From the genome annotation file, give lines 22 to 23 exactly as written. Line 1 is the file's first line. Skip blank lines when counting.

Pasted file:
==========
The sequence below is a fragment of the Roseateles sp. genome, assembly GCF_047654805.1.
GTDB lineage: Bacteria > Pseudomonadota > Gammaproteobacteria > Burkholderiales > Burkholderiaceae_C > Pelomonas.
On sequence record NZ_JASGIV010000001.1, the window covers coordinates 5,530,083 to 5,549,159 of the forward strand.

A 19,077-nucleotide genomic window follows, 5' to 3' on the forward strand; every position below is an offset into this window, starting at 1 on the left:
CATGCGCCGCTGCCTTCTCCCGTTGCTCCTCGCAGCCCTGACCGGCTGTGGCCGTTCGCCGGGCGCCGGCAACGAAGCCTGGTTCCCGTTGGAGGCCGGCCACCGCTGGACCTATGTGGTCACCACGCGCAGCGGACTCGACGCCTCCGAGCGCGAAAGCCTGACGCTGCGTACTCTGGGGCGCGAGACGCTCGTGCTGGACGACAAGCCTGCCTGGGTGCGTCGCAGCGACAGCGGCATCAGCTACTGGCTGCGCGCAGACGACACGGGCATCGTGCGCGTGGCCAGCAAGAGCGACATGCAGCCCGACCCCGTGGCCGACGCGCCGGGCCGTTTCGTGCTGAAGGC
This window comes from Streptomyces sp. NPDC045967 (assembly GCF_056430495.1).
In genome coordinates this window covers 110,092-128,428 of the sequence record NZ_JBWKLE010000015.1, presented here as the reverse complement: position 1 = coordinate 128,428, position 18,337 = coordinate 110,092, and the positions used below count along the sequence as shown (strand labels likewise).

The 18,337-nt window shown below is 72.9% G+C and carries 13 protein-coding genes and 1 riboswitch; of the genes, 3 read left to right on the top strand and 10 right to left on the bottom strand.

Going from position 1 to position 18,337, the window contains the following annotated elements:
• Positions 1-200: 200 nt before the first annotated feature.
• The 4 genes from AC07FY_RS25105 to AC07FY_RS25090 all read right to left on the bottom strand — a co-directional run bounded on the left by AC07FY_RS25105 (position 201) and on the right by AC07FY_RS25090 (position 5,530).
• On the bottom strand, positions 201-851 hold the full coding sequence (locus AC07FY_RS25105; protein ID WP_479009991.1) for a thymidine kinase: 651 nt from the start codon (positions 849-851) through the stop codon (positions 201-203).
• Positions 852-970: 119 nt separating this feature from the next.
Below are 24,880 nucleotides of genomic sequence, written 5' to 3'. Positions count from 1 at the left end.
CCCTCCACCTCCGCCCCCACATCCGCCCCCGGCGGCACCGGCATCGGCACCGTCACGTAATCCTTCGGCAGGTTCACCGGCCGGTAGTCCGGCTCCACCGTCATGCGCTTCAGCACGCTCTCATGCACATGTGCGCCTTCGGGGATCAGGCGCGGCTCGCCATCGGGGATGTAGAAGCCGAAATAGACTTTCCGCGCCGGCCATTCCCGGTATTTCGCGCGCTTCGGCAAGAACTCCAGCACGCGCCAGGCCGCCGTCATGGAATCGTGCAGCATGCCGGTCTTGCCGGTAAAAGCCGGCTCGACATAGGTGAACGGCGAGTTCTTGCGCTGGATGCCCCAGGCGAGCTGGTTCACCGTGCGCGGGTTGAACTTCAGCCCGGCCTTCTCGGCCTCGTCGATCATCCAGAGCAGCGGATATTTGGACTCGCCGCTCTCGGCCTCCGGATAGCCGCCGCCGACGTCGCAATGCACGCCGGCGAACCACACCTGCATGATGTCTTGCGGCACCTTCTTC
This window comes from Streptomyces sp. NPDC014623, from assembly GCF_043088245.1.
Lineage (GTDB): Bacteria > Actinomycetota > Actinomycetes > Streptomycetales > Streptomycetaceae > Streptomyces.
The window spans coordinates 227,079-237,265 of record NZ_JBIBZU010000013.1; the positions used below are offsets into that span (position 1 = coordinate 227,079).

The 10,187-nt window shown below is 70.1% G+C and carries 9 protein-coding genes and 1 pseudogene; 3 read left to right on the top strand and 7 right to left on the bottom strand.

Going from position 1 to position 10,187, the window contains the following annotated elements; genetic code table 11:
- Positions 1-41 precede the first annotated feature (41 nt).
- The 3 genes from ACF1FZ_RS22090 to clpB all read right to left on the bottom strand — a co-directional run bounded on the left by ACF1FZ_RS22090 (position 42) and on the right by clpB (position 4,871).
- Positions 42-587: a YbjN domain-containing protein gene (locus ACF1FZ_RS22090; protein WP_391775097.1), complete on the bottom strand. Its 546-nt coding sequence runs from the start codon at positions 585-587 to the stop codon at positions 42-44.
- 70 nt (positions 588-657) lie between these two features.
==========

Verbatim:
- The 3 genes from ACF1FZ_RS22090 to clpB all read right to left on the bottom strand — a co-directional run bounded on the left by ACF1FZ_RS22090 (position 42) and on the right by clpB (position 4,871).
- Positions 42-587: a YbjN domain-containing protein gene (locus ACF1FZ_RS22090; protein WP_391775097.1), complete on the bottom strand. Its 546-nt coding sequence runs from the start codon at positions 585-587 to the stop codon at positions 42-44.